Position: President and chief executive officer of the National Cable Television Association in Washington.
Career highlights: Most recently, Sachs served as senior vice president for corporate and legal affairs of Continental Cablevision/MediaOne. He was a consultant to the White House Office of Telecommunications Policy, as well as legislative counsel to the National Telelcommunications and Information Administration.
Education: Bachelor's degree in political science from the University of Rochester, a master's in journalism from Columbia University and a law degree from Georgetown University.
You have worked on both the policy and commercial side of the cable industry. How has your outlook on the issues changed or developed over the years? "When I joined Continental Cablevision in '79, cable TV was essentially retransmitting local broadcast stations and providing a limited number of satellite networks. Today, cable is providing hundreds of channels, high-speed Internet [access], and local and satellite TV services. So, it's been great to be part of the evolution of the industry as it has evolved, but the policy questions have changed and in many respects become much more complex."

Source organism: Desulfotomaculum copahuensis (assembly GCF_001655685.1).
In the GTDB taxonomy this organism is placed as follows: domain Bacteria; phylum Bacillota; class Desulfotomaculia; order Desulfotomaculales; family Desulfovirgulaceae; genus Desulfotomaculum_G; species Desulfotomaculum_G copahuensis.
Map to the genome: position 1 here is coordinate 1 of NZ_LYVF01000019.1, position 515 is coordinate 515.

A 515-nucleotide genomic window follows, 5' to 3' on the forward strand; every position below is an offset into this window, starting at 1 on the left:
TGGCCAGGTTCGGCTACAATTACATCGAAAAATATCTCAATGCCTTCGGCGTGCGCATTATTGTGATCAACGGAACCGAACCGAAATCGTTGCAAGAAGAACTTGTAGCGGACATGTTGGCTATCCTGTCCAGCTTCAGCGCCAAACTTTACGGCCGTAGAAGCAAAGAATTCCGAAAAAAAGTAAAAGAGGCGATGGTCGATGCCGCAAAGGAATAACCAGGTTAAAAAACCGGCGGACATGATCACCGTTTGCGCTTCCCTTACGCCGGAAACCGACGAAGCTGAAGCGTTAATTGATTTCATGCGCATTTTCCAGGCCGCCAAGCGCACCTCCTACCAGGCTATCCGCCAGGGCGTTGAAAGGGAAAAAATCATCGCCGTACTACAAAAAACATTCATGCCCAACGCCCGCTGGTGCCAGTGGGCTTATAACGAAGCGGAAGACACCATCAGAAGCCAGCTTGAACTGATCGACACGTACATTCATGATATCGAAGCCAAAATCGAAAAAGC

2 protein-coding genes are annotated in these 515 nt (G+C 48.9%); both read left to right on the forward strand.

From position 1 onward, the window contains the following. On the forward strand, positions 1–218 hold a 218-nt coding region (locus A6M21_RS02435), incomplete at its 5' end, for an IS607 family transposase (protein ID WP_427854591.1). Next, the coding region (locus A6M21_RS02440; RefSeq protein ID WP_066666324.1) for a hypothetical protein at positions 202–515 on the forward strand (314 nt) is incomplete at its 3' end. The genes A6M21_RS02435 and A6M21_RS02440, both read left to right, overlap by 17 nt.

One of the more complex policy questions is whether cable companies offering Internet services should be classified as telecom providers. What is the NCTA's answer? "The NCTA will continue to move forward as the voice of the cable industry, but the industry now has three lines of business, which are converging -- video, voice and data. As more and more of our services become digital, they all start to bear a lot of similarity. Because this industry has taken the lead in terms of broad-band development, one of the roles of the NCTA would be to ensure government regulation doesn't stall that deployment."